As of May 2, 2021, Colorado now ties its face covering mandate to certain levels of COVID-19 within each county. Additionally, the statewide face covering mandate is limited to only where 10 or more unvaccinated individuals or individuals of unknown vaccination status are present, or where less than 80% of 10 or more people have shown proof of vaccination. Employers should note that some counties may have more strict requirements. Also, the CDC rules are stricter than the new state guidance. Best practice would be to follow the rules offering the most protection to employees.
Illinois: Expansion of Statewide Paid Sick Leave
As of April 27, 2021, HB 158 permits employees to use up to half of their annual paid sick leave entitlement for personal care of a family member. Personal care includes activities to ensure that the family member’s basic medical, hygiene, nutritional, or safety needs are met, or to provide transportation to medical appointments, for a family member who is unable to meet their own needs. Personal care also means being physically present to provide emotional support to a family member with a serious health condition who is receiving inpatient or home care.
Chicago, IL: Employers Must Provide Vaccination Time Off Leave
As of April 21, 2021, a new city ordinance requires employers to allow all Chicago employees and independent contractors time off to obtain a COVID-19 vaccine. More specifically, employers cannot take adverse action against workers who take time off to obtain the vaccine, nor can the employer require the workers to obtain the vaccine outside of working hours. Employees may take the time off unpaid or may use accrued paid time off benefits, but cannot be required to utilize such benefits.
If the employer requires workers to get vaccinated, the employer must provide up to four hours of paid vaccination time off per injection, paid at the workers’ regular rate of pay, if the appointment occurs during a scheduled work shift. This ordinance does not have a specific end date. Rather, it expires when the city commissioner of public health releases a written determination that the COVID-19 public health threat has been diminished sufficiently to repeal the ordinance.
Indiana: Mandatory Device Implantations Prohibited
Effective July 1, 2021, HB 1143 prohibits employers from requiring an applicant or a current employee to have a device (e.g., microchip) implanted or incorporated into their body as a condition of employment or condition to receive additional compensation or benefits. This bill supports employee privacy rights in an age where employers’ ability to monitor remote work and track productivity has become an increasing concern.
Kentucky: State OSHA Updated for Alignment with Federal OSHA
The federal Occupational Safety and Health Administration (OSHA) requires employers to provide a safe working environment. Kentucky is one of 28 states that implemented its own state-level occupational safety and health program (KOSH) with stricter safety standards than the federal OSHA. Beginning July 2, 2021, HB 475 removes all original provisions of the Kentucky Occupational Safety and Health Act. A new section of the Act prohibits KOSH or its agents from adopting or enforcing any OSHA regulation more stringent than the corresponding federal provision. KOSH will be required to adopt federal OSH standards moving forward.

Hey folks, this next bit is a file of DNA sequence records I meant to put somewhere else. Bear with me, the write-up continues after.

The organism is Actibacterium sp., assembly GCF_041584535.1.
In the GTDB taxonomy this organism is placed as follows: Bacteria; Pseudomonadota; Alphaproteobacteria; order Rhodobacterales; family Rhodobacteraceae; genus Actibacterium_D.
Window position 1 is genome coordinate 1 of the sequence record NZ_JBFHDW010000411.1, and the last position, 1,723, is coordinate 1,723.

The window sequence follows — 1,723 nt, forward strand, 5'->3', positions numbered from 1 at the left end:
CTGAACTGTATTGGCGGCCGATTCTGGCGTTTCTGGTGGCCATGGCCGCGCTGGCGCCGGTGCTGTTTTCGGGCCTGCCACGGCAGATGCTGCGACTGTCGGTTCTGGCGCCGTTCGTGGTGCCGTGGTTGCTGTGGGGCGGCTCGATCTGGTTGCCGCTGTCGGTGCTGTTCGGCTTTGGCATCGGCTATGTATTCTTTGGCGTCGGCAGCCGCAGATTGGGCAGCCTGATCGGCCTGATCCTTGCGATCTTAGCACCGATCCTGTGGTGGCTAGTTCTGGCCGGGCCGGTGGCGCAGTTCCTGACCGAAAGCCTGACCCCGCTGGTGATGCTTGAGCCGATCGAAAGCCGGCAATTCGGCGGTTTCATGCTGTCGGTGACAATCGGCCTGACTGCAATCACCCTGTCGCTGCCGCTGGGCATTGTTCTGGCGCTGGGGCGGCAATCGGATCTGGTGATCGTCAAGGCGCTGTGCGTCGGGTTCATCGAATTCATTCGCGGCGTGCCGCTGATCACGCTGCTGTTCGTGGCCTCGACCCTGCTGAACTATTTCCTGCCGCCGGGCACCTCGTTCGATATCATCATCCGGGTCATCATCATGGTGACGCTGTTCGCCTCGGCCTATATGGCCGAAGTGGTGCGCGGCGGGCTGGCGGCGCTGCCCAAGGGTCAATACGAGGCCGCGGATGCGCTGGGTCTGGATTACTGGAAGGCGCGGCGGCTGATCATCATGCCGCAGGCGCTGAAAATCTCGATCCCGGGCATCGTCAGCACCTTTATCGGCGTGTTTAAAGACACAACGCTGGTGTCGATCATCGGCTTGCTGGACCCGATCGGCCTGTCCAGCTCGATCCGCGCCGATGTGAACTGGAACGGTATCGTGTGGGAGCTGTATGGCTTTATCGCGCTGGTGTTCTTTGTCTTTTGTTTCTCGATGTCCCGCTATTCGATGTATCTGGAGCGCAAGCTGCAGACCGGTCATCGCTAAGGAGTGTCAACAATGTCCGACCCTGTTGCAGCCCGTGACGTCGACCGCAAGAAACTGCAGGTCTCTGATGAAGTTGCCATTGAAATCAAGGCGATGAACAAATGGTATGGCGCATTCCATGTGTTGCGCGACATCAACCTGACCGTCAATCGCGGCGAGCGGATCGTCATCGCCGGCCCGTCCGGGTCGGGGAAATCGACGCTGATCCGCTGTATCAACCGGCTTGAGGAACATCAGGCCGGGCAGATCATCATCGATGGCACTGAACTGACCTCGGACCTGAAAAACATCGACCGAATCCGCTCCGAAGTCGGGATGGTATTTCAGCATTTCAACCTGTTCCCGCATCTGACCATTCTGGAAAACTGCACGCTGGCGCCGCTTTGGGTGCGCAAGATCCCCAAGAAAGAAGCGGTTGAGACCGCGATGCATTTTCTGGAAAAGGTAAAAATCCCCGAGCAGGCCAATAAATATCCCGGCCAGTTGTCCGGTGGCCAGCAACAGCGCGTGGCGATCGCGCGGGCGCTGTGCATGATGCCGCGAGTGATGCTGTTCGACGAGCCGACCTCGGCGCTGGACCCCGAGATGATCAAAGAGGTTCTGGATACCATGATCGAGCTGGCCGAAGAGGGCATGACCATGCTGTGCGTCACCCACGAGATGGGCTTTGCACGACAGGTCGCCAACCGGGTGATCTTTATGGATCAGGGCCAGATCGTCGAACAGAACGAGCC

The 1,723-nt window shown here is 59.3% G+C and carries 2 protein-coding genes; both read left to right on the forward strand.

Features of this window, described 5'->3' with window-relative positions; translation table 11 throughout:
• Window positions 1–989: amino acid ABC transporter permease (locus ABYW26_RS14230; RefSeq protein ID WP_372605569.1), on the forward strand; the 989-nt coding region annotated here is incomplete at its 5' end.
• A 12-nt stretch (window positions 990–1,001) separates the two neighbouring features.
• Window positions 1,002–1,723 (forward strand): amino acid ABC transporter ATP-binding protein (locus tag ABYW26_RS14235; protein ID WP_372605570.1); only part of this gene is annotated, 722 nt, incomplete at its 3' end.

New York: Updated Guidance on Healthcare Workers Returning to Work After COVID-19 Exposure and Travel
On April 1, 2021, the New York Department of Health updated previously released guidance regarding health care workers’ returning to work following exposure to COVID-19. The updated interim health advisory supersedes previous guidance and also provides more details on quarantine and furlough requirements for different healthcare settings.
Among the information provided, the health advisory indicates that all healthcare facilities are expected to keep track of which staff members have been vaccinated. Further, staff members who obtained the vaccine outside of the workplace must inform the facility of their vaccination status in the same manner the facility tracks annual influenza vaccination and tuberculosis testing information. The guidance provides detailed information on routine COVID-19 testing requirements, guidelines for personnel who travel, and strategies to mitigate current or imminent staffing shortages.
Virginia: New Paid Sick Leave Requirements for Home Health Workers
Effective July 1, 2021, HB 2137 requires employers to provide Virginia home health workers with paid sick leave, which can be used to care for mental or physical injury or illness for the employee’s own self or family members. Paid sick leave accrues at a rate of one hour per 30 hours worked, and accrued, unused leave must be carried over to the following year up to a cap maximum of 40 hours. Employers may choose to frontload paid sick leave.
To be eligible for leave, the home health workers must work an average of at least 20 hours per week or 90 hours per month. The new law also excludes doctors, dentists, nurses, and similar individuals who are licensed by the Department of Health Professions, work at a hospital, or work fewer than 30 hours per month.
Disclaimer: This document is designed to provide general information and guidance concerning employment-related issues. It is presented with the understanding that ManagEase is not engaged in rendering any legal opinions. If a legal opinion is needed, please contact the services of your own legal adviser.